RENO, Nev. -- Wild horse advocates dropped a lawsuit on Tuesday challenging roundups at a wildlife refuge on the Nevada-California line after federal officials severed ties with a contractor accused by critics of allowing some mustangs to be sold for slaughter.
The Fish and Wildlife Service notified J&S Associates of Mississippi on June 23 that its contract had been terminated and the firm would not be receiving the $11,633 it was to be paid at future roundups.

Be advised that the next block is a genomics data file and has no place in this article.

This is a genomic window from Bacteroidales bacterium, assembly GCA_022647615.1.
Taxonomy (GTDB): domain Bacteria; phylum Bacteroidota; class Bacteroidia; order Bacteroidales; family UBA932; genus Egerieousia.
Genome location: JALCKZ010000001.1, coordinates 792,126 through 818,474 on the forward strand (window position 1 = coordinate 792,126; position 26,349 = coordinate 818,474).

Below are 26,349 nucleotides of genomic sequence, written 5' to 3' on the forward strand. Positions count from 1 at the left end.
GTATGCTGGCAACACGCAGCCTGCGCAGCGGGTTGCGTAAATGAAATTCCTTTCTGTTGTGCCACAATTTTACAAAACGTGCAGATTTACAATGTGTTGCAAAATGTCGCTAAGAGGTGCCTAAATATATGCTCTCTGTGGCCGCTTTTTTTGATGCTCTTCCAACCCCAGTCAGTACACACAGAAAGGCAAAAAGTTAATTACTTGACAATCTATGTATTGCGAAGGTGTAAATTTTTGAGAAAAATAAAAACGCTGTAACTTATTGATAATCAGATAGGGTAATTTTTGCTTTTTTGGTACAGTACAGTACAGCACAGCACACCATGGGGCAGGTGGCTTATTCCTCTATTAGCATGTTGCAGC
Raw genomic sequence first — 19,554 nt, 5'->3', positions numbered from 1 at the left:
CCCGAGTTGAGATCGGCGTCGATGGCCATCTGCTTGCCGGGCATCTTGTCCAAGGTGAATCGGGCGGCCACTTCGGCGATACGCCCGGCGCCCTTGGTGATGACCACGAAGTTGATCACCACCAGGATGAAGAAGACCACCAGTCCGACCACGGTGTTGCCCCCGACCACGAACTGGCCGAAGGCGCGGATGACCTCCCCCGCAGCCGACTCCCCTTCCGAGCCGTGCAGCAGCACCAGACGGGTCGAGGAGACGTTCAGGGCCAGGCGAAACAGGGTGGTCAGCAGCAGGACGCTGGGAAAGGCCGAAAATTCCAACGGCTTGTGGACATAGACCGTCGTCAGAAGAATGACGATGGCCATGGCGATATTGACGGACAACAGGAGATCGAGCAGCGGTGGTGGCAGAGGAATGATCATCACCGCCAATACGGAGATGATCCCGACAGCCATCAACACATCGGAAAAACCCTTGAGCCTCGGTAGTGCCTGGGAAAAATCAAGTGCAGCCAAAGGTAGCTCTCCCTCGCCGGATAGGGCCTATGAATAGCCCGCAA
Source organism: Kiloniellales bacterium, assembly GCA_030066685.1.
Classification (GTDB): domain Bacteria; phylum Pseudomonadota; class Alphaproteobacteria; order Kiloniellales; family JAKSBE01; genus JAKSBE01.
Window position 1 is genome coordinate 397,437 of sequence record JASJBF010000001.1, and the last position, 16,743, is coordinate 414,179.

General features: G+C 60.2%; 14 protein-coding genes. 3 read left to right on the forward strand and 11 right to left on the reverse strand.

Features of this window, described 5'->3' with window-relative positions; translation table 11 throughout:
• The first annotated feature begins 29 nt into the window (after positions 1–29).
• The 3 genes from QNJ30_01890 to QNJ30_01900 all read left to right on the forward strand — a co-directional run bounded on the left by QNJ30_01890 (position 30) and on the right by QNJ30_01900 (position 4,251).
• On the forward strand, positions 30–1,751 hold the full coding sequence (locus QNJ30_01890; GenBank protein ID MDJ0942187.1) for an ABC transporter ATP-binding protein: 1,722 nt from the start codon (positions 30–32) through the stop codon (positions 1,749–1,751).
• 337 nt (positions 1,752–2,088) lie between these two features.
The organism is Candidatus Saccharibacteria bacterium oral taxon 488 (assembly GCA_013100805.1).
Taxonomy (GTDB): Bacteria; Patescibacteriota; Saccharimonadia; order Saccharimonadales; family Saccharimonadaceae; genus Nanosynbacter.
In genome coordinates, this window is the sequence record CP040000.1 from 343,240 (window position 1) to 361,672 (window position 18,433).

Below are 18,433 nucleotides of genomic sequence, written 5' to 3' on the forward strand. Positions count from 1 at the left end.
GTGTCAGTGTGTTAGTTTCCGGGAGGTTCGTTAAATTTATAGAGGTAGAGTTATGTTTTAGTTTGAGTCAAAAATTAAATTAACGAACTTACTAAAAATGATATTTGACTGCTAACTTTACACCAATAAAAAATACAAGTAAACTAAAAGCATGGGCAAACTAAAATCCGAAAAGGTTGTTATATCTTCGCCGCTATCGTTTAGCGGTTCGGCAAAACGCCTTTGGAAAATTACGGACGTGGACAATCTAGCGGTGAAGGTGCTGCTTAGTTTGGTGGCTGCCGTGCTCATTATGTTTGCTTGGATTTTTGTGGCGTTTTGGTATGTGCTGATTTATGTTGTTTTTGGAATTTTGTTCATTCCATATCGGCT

The move came after Bonnie Kohleriter and Laura Leigh of the Nevada-based group Wild Horse Education claimed in the federal lawsuit that the service couldn't account for the majority of the 140 horses that J&S rounded up last fall from Sheldon National Wildlife Refuge.
The case had been scheduled to go before Judge Mirandu Du on Tuesday, but the plaintiffs confirmed before a status hearing that they were dropping the case.
A telephone call seeking comment went unanswered at J&S in Pelahatchie, Mississippi.
General manager Stan Palmer has said before that to his knowledge, none of the horses ended up going to slaughter.